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Legendary Locals of Santa Clara Showcased in New Book

Legendary Locals of Santa Clara Showcased in New Book

From legendary swimmer and swimming coach George Haines to the showmanship of the Santa Clara Aquamaids, and from former baseball pitcher Mark Langston to well-known city politicians, Mayor Jamie Matthews and Council Member Patricia Mahan, Santa Clara is a small city full of locals who have found national and international success. Thanks to the efforts of Clarence Robert Tower and Ken Lichtenstein, many of the city’s famous individuals are now profiled in a new book, “Legendary Locals of Santa Clara.”

The idea for the book came after Arcadia Publishing kept reaching out to author and Lichtenstein’s late wife, Bea (featured in Legendary Locals), about her next publication. When Lichtenstein informed Arcadia of Bea’s death, they asked if he knew of anyone else who would be willing to write a book. He innocently volunteered himself, thinking it would be an easy project.

“It took me about two days to figure out that I was in real deep trouble,” said Lichtenstein. “So I started looking around for somebody to co-author with me and I found Bob. It was the best thing I ever did, next to marrying my wife.”


The pair, who said it took a year to complete the book, set out to find Santa Clarans who had made their mark, and Santa Clara organizations that were recognizable. “The selection of people … came from the Santa Clara Unified District Hall of Fame records,” said Tower. “If they made it to the Hall of Fame, they made it into the book.”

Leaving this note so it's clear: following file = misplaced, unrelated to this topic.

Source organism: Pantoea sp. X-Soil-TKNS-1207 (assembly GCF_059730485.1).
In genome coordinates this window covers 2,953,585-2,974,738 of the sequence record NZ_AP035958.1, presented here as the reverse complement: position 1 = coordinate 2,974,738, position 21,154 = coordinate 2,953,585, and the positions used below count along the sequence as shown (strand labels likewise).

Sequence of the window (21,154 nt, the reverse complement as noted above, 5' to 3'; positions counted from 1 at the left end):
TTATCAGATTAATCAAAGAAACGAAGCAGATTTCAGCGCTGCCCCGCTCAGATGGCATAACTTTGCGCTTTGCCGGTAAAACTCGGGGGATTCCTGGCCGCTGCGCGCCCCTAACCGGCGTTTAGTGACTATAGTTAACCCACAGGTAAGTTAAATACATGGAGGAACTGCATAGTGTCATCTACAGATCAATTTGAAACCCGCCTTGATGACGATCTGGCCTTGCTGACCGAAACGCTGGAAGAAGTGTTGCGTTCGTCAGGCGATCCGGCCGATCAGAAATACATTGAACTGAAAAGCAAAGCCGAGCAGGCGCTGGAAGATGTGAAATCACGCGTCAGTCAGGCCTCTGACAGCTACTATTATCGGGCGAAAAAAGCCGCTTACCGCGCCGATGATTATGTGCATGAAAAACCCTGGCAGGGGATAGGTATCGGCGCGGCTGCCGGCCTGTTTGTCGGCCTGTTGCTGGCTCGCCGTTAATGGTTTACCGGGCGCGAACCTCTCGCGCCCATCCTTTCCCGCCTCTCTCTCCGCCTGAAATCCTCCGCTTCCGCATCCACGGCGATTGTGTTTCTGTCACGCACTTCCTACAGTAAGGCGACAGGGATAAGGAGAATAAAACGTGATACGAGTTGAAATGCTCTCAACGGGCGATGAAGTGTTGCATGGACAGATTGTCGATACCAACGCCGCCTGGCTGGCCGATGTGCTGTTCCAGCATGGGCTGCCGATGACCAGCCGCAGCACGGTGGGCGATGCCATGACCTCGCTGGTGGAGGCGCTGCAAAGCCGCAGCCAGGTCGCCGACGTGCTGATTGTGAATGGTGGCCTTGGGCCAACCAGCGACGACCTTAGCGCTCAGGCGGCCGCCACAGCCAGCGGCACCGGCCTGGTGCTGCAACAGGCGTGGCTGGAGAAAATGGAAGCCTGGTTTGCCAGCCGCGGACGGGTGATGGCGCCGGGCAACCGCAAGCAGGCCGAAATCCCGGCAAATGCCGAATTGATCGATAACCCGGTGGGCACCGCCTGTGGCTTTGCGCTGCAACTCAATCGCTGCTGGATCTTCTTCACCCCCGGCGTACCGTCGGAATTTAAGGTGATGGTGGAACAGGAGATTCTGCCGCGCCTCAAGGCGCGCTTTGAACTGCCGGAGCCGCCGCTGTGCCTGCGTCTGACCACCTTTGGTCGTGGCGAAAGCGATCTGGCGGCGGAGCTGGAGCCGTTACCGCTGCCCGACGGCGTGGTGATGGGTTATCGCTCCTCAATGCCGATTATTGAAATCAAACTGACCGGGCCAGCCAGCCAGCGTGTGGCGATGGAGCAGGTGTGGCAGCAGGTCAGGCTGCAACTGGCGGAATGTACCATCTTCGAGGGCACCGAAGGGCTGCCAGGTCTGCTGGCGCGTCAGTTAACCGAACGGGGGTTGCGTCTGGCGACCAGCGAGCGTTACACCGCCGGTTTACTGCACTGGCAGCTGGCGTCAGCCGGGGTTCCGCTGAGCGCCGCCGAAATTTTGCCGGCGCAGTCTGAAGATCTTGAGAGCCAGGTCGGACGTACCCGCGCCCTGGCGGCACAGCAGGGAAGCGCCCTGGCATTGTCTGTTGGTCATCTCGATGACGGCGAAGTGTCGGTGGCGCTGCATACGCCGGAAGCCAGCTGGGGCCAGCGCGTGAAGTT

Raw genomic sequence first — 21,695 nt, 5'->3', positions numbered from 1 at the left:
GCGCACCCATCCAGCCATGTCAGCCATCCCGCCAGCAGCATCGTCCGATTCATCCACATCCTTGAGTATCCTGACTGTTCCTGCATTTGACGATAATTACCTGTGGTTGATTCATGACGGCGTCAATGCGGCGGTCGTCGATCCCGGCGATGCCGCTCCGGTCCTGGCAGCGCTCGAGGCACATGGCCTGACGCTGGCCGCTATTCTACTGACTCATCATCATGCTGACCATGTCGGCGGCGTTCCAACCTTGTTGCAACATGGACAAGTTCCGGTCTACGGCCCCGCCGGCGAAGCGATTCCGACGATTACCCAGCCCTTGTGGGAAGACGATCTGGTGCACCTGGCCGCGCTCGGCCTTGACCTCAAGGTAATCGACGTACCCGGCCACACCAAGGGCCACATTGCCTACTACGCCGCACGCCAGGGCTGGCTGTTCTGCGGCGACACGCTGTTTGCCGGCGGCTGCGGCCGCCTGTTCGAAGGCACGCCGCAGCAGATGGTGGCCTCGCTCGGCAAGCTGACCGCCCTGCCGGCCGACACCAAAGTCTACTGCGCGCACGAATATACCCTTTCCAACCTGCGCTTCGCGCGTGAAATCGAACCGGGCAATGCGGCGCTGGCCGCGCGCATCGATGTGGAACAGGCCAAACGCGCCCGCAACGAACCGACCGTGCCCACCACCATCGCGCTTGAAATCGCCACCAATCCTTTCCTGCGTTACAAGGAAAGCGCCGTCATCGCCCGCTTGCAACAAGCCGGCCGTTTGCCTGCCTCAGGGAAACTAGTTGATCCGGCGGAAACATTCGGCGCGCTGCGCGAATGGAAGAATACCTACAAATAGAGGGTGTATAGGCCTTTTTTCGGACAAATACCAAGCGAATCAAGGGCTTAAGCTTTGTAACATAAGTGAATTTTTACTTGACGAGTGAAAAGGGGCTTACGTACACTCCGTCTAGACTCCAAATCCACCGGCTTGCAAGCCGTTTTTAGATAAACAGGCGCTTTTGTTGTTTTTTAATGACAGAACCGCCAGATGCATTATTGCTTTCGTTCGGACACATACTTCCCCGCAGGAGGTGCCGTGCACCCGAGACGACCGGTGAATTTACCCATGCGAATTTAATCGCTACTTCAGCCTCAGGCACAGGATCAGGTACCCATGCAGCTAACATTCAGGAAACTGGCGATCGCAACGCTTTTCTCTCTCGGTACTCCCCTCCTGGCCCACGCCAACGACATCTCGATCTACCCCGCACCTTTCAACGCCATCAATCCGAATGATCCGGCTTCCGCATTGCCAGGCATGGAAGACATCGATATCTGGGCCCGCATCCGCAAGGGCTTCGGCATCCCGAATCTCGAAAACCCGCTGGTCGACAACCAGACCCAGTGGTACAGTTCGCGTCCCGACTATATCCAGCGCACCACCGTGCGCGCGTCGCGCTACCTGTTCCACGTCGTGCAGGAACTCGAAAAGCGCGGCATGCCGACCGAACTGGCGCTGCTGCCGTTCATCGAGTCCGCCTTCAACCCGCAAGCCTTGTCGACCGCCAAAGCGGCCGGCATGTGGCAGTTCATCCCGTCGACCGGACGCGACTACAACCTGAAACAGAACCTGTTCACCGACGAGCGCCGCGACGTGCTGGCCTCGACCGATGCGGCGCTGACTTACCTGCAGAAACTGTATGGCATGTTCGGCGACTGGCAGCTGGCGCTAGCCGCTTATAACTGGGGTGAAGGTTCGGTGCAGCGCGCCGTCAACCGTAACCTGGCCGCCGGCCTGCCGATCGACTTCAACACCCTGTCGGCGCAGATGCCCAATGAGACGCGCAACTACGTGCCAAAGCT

Throughout a brief book talk and signing at Studio-Bongiorno on May 10, Tower shared information about some of the locals and explained how Photoshop helped bring the book to life, while Lichtenstein disclosed stories about the challenges and successes they had reaching out to the locals.

While some were easy to track down, others took a bit of work to reach, said Lichtenstein, one of which was Mark Langston, who pitched for the Seattle Mariners, Montreal Expos, California and Anaheim Angels, San Diego Padres and Cleveland Indians over throughout his 16-year career. And, although Lichtenstein coached little league when Langston’s father umpired, reaching the current color commentator for the Los Angeles Angels of Anaheim wasn’t so simple.

“I called him [Langston’s father] up and I said, ‘look I’ve got some information on Mark, can you give me his email address,'” said Lichtenstein. “And he said, ‘send it to me.’ I said, ‘yeah, but I want to send it to Mark.’ And he said, ‘if I read it and I like it, it goes to Mark; if I don’t, goodbye.’ So I said, ‘OK,’ and I sent it to him.” After not hearing anything for weeks, Lichtenstein followed up and got approval to run the article. “Then I said, ‘well I’d really like a picture to use in the article. He [Mark’s father] said he had a picture of him the day he pitched in the All-Star Game and asked if I would like it. And, that’s the picture we used on the cover and also in the book.”

Tower and Lichtenstein will sign copies of “Legendary Locals of Santa Clara” on Thursday, May 15 from 12:30 to 1:30 p.m. in room 232 of the Santa Clara Senior Center, 1303 Fremont St. (at Monroe). Books can be purchased at the signing, or by visiting


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